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'Single-use' describes items 'whose unchecked proliferation are blamed for damaging the environment and affecting the food chain', the Collins Dictionary said.
"Single-use" was named the Collins Dictionary word of the year on Wednesday, following a four-fold increase in usage since 2013 in a reflection of increased concerns about sustainability.
It edged out "MeToo" and "whitewash" to top the list of 10 new and notable words that "reflect an ever-evolving culture and the preoccupations of those who use it", Collins said.
The wider 10 words of the year include ones inspired by Brexit, environmental concerns and the 2018 football World Cup.
"Single-use" describes items "whose unchecked proliferation are blamed for damaging the environment and affecting the food chain", said Collins.
It said public awareness of plastic adrift in the oceans had led to a global campaign to reduce the use of once-only items.
Another environment-related word on the list was plogging: a Scandinavian fitness craze that combines jogging with picking up litter.
"Vegan", a person who refrains from using any animal products, has become an increasingly mainstream lifestyle choice in recent years and so gets on the list.
"This has been a year where awareness and often anger over a variety of issues has led to the rise of new words and the revitalisation and adaptation of old ones," said Helen Newstead, Collins' head of language content.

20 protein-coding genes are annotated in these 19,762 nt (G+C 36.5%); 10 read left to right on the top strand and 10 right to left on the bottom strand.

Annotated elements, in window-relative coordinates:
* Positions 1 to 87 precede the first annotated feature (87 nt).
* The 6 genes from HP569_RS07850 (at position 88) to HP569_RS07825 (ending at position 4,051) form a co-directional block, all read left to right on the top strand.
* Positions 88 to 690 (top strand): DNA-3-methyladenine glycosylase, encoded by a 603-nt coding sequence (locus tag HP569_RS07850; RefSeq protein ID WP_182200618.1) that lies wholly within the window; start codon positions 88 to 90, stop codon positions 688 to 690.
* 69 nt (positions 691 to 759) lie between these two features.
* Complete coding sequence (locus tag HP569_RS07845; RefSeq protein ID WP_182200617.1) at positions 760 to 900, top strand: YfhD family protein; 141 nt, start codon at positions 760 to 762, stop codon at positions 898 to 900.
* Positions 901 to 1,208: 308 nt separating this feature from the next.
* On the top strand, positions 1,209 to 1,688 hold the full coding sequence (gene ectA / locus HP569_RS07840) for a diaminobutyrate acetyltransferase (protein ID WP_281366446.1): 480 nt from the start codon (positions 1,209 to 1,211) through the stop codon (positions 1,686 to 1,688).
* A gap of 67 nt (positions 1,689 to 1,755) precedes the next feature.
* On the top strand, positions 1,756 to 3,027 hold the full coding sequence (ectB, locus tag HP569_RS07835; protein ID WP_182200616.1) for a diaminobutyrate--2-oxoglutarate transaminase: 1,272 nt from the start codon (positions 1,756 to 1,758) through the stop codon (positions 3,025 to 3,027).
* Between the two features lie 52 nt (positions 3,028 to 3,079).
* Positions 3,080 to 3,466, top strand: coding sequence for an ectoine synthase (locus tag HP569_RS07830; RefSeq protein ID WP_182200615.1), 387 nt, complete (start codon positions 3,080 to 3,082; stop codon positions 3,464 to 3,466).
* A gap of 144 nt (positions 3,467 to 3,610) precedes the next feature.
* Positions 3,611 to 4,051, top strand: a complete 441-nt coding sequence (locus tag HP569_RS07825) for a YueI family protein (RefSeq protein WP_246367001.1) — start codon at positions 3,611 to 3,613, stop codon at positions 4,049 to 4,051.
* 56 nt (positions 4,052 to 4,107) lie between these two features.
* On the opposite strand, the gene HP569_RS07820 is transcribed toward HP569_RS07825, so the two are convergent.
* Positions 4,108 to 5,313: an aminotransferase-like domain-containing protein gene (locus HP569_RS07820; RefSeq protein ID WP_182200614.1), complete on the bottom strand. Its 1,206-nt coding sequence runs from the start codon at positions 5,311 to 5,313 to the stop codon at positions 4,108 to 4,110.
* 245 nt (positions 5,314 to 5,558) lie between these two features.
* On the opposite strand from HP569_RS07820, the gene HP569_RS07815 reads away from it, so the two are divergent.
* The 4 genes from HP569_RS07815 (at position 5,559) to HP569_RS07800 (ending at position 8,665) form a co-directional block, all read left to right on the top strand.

"It's clear from this year's words of the year list that changes to our language are dictated as much by public concern as they are by sport, politics, and playground fads."
Fancy flossing with gammon?
"MeToo", the movement seeking to expose and eradicate sexual harassment, makes the top 10.
Brexit, the 2016 word of the year, has inspired two new words on this year's list: "backstop" and "gammon".
"Backstop" is defined as a system that may be used if no other arrangement is made.
The derogatory use of the word "gammon" -- a type of cured pork -- has gained popularity as a term of abuse directed at the most reactionary pro-Brexit supporters, who are typically white, male and middle-aged.
"Whitewash" -- casting a white actor as an ethnic minority character" -- also makes the list.
There's a new term for manipulating others, often romantic partners, by continually feeding them false information until they doubt their sanity: "gaslight".
From the World Cup, "VAR", an abbreviation of video assistant referee, makes the list.
The final word on the list is the "floss" dance craze.
"The words in this year's list perhaps highlight a world at extremes -- at one end, serious social and political concerns, and at the other, more light-hearted activities," said Newstead.
The list will join the online version of the dictionary and be considered for inclusion in future print editions.